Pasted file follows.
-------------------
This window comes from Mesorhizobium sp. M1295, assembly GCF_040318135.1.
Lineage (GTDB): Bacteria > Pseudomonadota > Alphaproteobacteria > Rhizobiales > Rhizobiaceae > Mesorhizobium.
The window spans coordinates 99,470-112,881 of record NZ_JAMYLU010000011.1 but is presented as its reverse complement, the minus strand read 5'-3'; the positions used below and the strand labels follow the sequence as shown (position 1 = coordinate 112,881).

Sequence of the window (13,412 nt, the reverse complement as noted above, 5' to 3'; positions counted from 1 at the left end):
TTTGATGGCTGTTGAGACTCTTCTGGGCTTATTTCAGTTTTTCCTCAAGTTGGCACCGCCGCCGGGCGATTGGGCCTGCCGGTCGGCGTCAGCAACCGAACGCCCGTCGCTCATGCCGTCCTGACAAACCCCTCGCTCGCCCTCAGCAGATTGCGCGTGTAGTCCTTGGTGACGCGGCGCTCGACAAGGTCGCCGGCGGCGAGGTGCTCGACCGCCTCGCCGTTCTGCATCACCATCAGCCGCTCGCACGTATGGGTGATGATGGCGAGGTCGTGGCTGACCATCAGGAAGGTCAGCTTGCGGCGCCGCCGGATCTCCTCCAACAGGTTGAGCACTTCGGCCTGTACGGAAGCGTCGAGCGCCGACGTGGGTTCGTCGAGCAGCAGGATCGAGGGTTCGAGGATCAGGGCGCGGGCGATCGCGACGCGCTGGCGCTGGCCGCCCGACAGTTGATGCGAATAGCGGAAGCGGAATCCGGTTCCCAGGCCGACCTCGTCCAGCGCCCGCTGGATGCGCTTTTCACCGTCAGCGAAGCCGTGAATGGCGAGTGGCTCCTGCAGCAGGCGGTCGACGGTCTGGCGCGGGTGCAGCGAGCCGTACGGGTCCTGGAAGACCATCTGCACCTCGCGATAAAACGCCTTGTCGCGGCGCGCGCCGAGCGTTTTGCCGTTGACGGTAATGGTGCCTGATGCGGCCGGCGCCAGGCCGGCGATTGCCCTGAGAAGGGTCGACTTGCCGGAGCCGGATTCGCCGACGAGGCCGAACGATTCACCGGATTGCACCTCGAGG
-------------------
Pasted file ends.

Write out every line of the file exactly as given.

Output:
This window comes from Mesorhizobium sp. M1295, assembly GCF_040318135.1.
Lineage (GTDB): Bacteria > Pseudomonadota > Alphaproteobacteria > Rhizobiales > Rhizobiaceae > Mesorhizobium.
The window spans coordinates 99,470-112,881 of record NZ_JAMYLU010000011.1 but is presented as its reverse complement, the minus strand read 5'-3'; the positions used below and the strand labels follow the sequence as shown (position 1 = coordinate 112,881).

Sequence of the window (13,412 nt, the reverse complement as noted above, 5' to 3'; positions counted from 1 at the left end):
TTTGATGGCTGTTGAGACTCTTCTGGGCTTATTTCAGTTTTTCCTCAAGTTGGCACCGCCGCCGGGCGATTGGGCCTGCCGGTCGGCGTCAGCAACCGAACGCCCGTCGCTCATGCCGTCCTGACAAACCCCTCGCTCGCCCTCAGCAGATTGCGCGTGTAGTCCTTGGTGACGCGGCGCTCGACAAGGTCGCCGGCGGCGAGGTGCTCGACCGCCTCGCCGTTCTGCATCACCATCAGCCGCTCGCACGTATGGGTGATGATGGCGAGGTCGTGGCTGACCATCAGGAAGGTCAGCTTGCGGCGCCGCCGGATCTCCTCCAACAGGTTGAGCACTTCGGCCTGTACGGAAGCGTCGAGCGCCGACGTGGGTTCGTCGAGCAGCAGGATCGAGGGTTCGAGGATCAGGGCGCGGGCGATCGCGACGCGCTGGCGCTGGCCGCCCGACAGTTGATGCGAATAGCGGAAGCGGAATCCGGTTCCCAGGCCGACCTCGTCCAGCGCCCGCTGGATGCGCTTTTCACCGTCAGCGAAGCCGTGAATGGCGAGTGGCTCCTGCAGCAGGCGGTCGACGGTCTGGCGCGGGTGCAGCGAGCCGTACGGGTCCTGGAAGACCATCTGCACCTCGCGATAAAACGCCTTGTCGCGGCGCGCGCCGAGCGTTTTGCCGTTGACGGTAATGGTGCCTGATGCGGCCGGCGCCAGGCCGGCGATTGCCCTGAGAAGGGTCGACTTGCCGGAGCCGGATTCGCCGACGAGGCCGAACGATTCACCGGATTGCACCTCGAGG